Successful Christian churches, ministries, businesses, and organizations are dependent upon people who are willing to serve. They thrive when people humble themselves to carry out whatever tasks need to be done. The high-powered lawyer and the struggling small business owner unite when they step into the church and serve shoulder-to-shoulder to brew the coffee and mop the floors. Their actions prove them to be leaders in godly character.
We need this kind of leadership, this leading by doing. No church or other organization can last long without it. We are right to honor those who exemplify it.
We, as a Church, are just now learning to talk about disability, and like children with limited vocabularies, we sometimes stumble over our words. When children do it, it’s adorable. Like when my nephew started calling me Tutu instead of Auntie Lu, as I originally dubbed myself. But when we are clumsy with our words in discussions about disability, the stakes are much higher. What we say or write can either build up the Church by drawing in a person with a disability or weaken our unity by pushing someone (or their family) with a disability away. Even when we intend to be kind, our inexperience may lead us to say things that actually do more harm than good.
While preparing that sermon or drafting that article, here are four things to keep in mind when talking about disability.
When it comes to issues of integrity, the family of God must trump an org chart. On issues of character, being a brother must weigh more than being or not being the boss. When it comes to integrity, the commands in Scripture must trump the channels of communication in an organization.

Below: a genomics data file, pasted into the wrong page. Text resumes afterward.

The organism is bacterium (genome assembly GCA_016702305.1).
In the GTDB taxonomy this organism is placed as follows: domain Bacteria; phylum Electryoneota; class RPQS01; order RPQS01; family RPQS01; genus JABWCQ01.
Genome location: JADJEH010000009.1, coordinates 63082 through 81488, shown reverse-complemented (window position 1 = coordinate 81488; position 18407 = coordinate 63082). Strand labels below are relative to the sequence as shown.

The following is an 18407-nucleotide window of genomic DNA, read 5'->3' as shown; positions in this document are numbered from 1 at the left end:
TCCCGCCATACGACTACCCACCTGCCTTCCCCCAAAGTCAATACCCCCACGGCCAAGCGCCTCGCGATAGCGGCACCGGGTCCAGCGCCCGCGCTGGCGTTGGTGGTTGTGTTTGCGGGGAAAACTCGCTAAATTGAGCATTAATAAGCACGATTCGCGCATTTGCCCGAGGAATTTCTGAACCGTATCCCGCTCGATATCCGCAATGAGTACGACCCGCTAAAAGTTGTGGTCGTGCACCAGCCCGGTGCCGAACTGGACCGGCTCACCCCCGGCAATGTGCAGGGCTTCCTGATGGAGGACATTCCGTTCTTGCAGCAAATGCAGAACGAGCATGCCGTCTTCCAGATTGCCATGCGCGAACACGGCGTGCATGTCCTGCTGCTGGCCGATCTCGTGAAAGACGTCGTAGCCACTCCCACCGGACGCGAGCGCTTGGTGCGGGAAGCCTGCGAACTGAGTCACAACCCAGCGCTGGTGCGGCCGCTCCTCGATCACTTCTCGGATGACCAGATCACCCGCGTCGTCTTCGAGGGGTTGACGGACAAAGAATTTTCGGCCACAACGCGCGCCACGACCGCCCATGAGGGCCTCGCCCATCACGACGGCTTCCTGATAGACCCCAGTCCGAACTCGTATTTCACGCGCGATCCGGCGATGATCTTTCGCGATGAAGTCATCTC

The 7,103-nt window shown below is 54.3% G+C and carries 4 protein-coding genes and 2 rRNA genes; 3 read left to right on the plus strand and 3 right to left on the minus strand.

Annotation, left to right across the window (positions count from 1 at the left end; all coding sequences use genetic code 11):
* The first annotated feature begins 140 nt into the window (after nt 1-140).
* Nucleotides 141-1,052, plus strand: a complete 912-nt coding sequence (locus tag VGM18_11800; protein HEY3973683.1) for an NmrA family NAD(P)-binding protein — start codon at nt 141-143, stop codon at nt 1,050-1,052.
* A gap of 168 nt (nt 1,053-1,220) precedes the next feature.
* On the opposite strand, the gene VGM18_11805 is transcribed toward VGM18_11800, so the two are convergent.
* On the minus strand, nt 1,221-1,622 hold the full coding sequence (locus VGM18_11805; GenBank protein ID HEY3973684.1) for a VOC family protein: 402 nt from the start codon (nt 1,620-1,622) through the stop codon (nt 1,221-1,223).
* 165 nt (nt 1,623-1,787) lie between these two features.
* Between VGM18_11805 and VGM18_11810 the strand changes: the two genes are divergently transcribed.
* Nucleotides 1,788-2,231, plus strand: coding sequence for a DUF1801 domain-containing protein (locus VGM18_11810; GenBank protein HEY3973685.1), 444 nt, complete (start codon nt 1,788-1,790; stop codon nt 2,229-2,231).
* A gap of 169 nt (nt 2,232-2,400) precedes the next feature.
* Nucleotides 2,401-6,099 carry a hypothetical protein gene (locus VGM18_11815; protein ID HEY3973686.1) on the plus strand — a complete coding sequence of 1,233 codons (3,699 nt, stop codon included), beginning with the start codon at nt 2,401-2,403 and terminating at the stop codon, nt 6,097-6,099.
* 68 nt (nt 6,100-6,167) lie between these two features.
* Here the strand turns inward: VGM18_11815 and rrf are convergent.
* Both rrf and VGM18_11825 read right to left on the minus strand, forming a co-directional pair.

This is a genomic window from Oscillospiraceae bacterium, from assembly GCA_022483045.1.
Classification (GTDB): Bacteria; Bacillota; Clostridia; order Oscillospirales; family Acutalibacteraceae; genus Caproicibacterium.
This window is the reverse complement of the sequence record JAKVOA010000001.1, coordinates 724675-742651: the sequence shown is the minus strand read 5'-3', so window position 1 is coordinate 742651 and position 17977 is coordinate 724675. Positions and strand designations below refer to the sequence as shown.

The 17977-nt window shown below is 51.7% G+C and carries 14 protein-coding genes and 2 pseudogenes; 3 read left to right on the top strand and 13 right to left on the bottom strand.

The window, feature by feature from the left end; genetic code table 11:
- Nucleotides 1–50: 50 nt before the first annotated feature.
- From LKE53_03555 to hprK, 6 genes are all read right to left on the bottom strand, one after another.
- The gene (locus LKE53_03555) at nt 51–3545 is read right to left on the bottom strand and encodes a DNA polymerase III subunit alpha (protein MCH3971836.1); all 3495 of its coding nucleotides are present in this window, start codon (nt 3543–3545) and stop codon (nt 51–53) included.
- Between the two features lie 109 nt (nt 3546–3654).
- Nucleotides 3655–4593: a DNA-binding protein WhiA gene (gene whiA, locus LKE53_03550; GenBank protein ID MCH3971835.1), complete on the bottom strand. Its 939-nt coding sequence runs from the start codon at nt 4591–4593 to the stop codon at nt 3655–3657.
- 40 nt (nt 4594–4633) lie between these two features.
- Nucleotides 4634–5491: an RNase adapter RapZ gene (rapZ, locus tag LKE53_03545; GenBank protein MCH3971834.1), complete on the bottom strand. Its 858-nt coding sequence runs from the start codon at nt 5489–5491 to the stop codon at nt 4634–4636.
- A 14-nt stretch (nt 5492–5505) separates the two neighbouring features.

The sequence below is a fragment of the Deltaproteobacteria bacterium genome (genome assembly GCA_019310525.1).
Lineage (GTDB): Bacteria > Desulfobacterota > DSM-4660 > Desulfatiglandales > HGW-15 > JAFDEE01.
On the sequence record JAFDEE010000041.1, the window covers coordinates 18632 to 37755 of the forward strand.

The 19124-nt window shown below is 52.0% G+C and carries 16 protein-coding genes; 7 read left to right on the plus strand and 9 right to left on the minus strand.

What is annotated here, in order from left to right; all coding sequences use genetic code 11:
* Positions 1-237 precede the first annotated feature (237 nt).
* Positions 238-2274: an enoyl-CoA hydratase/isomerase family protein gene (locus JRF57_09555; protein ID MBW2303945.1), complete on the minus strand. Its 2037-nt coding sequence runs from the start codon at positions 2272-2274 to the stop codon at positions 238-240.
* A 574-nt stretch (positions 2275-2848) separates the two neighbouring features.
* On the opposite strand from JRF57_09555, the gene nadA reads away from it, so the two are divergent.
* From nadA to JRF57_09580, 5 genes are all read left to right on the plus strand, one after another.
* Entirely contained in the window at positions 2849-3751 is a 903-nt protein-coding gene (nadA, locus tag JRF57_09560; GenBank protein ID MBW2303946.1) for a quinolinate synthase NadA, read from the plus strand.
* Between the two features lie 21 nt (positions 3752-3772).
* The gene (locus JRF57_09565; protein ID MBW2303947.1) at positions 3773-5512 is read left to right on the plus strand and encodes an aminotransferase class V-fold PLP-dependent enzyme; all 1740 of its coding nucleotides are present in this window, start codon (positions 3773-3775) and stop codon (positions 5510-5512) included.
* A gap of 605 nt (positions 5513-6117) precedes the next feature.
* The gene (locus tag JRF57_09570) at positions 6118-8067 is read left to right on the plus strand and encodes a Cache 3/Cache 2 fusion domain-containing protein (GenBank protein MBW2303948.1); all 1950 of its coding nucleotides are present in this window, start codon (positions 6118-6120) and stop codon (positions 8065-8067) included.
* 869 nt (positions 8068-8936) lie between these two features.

Bosses who are in sin need brothers to confront them.
Yes, it is risky. To initiate the awkward conversation feels like you are putting friendship and even more on the line.
There is a kind of forgetfulness, however, that should be pursued and prayed for: self-forgetfulness. This is not to say that any self-reflection before, during, or after the sermon is to be completely avoided. In fact, sermon reviews done well can be extremely beneficial and humbling. It is to say though that the most God-honoring, people-serving preaching is preaching absorbed with God and Bible-expounded truth, not the preacher himself.
This was an interesting piece by Kathryn Freeman.
When the New Testament addresses spiritual maturity, it uses the common Greek word teleios, which means “perfect” or “complete.” When it is applied to Christian growth, it indicates spiritual maturity in contrast to childlike immaturity as, for example, in this command from Paul: “Brothers, do not be children in your thinking. Be infants in evil, but in your thinking be mature (teleioi).” (1 Cor. 14:20; see also Heb.5:13–6:1). Sometimes it indicates perfection, as in Jesus’ summary command in the Sermon on the Mount: “You therefore must be perfect, as your heavenly father is perfect” (Matt.5:48). Spiritually, it always references solid, biblically informed understanding and conduct in Christ—spiritual adulthood.
A favorite from the archives:
We’d spent the last five years in that townhouse. Like London, it wasn’t perfect, but it was home (or at least as close to it as either of us have ever felt). It was where we landed after selling our home. Where we waited for God to send us to wherever we thought we were supposed to go. We brought Hudson home to this house. It was the only one he and Hannah ever really knew. Where Abigail lost her first tooth. Where we saw God work through us and in us in some pretty cool (and often painful) ways.
We laughed, we fought, we told silly stories, we cried…
Sure, we made fun of it a lot. Even so, it was home.
Then, in an instant, it wasn’t.